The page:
How To play a Single Paradiddle
Welcome to another free drum lesson about rudiments, in this case, “how to play a single paradiddle“. Here you’ll find everything you need to learn this technique the proper way and some exercises to implement your new knowledge over the drum set.
What is a paradiddle?
First, let us define what it means. A paradiddle is one of the 26 essential rudiments of drumming. And the definition of a drum rudiment is a sticking pattern that has been given a specific name.
Being one of the most popular, this rudiment combines single strokes roll and double strokes roll. So please be sure to check our free lessons and after you master them correctly come back to this technique.
The paradiddle can be used for both drum beats and drum fills as well, opening a wide range of possibilities.
A must have under every drummers arsenal, no doubt about it.
Here’s how you play the single paradiddle:
As you can see in the image above you can differentiate each hand: (R) Righ Hand, (L) Left Hand.
So it goes something like this:
Right, left, right, right // Left, right, left, left.
Normally you will accentuate the first stroke of each phrase:
Right, left, right, right // Left, right, left, left.
Is a controlled stroke, and up stroke and two taps. Then the same with the other hand. Controlled stroke, up stroke and two taps.
Is that up stroke that you really need to work on, that’s going to give you speed over time.
So if you just say the word pa-ra-di-ddle you’ll get the sticking pattern, where there’s a diddle is a double.
Once you manage to play it continuously starting with the right stroke you should change the leading hand and instead use you left stroke like this:
Left, right, left, left // Right, left, right, right.
This way you will take full control of both hands and your coordination skills will take of to the nex level.
This is one of our favorite rudiments, once you incorporate the single one you can start playing with some complex versions of it (double paradiddle) but that will come in a future lesson.
The exercise will help you reach new goals as a drummer, improving your coordination at the same time mastering one of the basic rudiments.
It doesn’t matter what type of music you are trying to learn. This technique goes to the roots of rudiments being one of the foundations where you want to build up from.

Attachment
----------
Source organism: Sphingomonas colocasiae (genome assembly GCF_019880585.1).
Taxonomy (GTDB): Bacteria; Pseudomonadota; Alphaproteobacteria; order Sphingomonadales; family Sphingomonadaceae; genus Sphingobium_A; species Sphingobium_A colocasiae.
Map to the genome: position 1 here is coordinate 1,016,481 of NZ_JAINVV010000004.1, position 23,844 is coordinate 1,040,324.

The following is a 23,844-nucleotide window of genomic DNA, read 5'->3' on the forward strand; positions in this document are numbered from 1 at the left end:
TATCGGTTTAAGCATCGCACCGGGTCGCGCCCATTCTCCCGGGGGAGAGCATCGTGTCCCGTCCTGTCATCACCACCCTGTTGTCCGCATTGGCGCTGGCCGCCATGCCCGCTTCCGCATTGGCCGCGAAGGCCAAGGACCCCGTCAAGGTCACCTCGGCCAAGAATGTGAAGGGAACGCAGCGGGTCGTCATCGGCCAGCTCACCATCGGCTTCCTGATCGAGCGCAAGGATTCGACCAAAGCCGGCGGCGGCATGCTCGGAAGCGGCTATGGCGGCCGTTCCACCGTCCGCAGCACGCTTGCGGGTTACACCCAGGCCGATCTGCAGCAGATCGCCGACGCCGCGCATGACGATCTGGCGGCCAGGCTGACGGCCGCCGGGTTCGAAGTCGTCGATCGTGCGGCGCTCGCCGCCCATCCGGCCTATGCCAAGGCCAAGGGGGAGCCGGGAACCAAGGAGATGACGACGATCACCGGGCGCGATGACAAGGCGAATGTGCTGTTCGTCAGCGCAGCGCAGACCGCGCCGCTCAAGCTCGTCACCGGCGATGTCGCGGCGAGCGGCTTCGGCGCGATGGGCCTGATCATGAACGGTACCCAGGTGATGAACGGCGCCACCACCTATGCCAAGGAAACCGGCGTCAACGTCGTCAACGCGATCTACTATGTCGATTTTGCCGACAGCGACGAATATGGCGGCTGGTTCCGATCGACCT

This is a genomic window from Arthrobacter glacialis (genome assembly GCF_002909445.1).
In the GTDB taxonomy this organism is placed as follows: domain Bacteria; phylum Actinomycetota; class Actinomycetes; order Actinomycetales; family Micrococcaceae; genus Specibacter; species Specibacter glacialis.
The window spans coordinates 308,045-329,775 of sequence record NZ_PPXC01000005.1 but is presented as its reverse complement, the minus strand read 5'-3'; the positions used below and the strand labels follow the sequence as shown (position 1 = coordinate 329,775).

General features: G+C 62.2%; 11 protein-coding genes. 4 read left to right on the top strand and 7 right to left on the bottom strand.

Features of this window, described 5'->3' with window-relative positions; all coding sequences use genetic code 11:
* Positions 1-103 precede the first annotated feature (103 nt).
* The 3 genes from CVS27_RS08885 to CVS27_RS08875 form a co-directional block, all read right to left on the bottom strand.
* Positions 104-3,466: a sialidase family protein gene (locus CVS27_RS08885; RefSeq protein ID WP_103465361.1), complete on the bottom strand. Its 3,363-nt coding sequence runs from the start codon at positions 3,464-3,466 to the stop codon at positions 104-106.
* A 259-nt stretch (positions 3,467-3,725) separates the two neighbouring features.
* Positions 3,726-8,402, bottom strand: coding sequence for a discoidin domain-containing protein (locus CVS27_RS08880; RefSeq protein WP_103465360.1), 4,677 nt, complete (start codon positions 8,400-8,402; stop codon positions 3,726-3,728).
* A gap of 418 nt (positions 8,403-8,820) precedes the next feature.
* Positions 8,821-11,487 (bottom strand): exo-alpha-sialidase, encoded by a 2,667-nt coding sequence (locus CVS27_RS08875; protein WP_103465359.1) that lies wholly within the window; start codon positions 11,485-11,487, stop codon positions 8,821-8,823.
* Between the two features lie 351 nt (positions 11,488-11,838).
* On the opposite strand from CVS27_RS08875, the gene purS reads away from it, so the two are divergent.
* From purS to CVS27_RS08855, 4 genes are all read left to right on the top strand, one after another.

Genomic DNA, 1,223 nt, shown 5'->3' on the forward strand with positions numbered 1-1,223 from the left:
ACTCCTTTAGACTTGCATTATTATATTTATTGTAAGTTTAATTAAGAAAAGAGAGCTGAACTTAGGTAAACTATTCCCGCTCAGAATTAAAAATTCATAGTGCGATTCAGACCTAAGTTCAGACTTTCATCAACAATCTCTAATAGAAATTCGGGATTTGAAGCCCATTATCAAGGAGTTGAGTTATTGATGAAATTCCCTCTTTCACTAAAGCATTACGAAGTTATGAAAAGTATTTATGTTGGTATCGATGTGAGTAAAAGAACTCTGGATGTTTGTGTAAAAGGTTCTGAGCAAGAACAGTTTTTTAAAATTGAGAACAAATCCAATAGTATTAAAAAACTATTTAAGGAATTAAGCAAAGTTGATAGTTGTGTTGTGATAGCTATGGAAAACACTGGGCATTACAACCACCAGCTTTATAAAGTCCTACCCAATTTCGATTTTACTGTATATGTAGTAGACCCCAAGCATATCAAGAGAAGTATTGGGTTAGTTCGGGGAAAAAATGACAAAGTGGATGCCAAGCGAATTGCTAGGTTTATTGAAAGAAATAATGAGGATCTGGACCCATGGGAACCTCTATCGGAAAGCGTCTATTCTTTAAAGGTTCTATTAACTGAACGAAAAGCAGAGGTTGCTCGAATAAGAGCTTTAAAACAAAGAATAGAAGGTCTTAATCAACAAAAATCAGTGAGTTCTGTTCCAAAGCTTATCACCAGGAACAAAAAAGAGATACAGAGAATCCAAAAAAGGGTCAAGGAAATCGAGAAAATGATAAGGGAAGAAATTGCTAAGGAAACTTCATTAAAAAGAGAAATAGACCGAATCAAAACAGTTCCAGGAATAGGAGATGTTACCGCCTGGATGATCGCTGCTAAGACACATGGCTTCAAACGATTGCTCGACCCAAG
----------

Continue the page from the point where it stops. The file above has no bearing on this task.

How to play paradiddles fast?
Before you learn how to run you need to learn how to walk. Being patient is key and it will get you far. The one thing you need to focus on, at first, is every detail.
If you are just starting out don’t worry about speed, the most important thing right now is that you incorporate the proper sequence in a natural way.
Train your muscles right the first time and then start over again. Over time, you’ll get the pattern as a reflex and develop some speed. You want to avoid bad habits because those are going to be hard to break later on.
When you apply what you’ve learned correctly you will notice how you can play it at all tempos with no effort.
Better yet you will be comfortable to spread the technique around the drumset and finding creative ways to combine with other rudiments taking your freedom when playing to another dimension.
If you want to listen some tracks that go along with your exercise Vic Firth has some interesting tracks to check out.
Going from the drum pad or snare to the drum set:
When you practiced the rudiment over and over again changing the leading hand and you are really comfortable playing it you can try it on the drumset and apply in two ways:
- Start a groove, mix the paradiddle using the hi-hat and snare. When you practice this a couple of times you can add the bass drum. Start with the kick at the same time as your first stroke with the right hand on the hi-hat.
- Play drum fills, as we mention you can use the technique to combine fills for your drum grooves. Start with the controlled strokes in each tom and complete the rudiment on the snare drum.
Here is an example of how to incorporate it:
EXCERSICES FOR SINGLE PARADIDDLE:
Exercise #1, Drumbeat:
Start with your drum bass playing on counts 1 and 3 and play the single paradiddle between the hi-hat and the snare drum. You will play ghost notes on the snare with your left hand. The right-hand will play snare strokes on counts 2 and 4.
Exercise #2, Drumbeat:
In this case, play the drum bass on all quarter notes. And play the single paradiddle spread between the right hand, on the ride cymbal and the left hand, that will alternate between hi-hat and snare drum.
Exercise #3, Drum fill:
Play the floor tom on counts 1 and 3 and the hi-tom on counts 2 and 4. You’ll play the remaining notes on the snare drum.
With this typical drum fill you can play the first notes on toms or cymbals to accentuate. If you listen carefully you’ll discover lots of drummers using this type o fill with the single paradiddle.
Basically, when I play I like to incorporate a lot of rudiments into my playing, being creative things just come out. Tony royster Jr.
As you can see although this technique it might seem simple doesn’t mean that professional players won’t use it.
That is the single paradiddle in it’s most basic form. But try to be creative put the accents somewhere else.
The rudiments are where we start, nowhere we end.
As Tony Royster Jr says when you incorporate different types of rudiments you’ll start to get your drumming to the next level.
When you feel the foundations in a natural way you’ll find losing yourself into exploring new types of playing and mixing what you’ve learned.
That’s when your creativity arrives and you will get to know the unique drummer in you!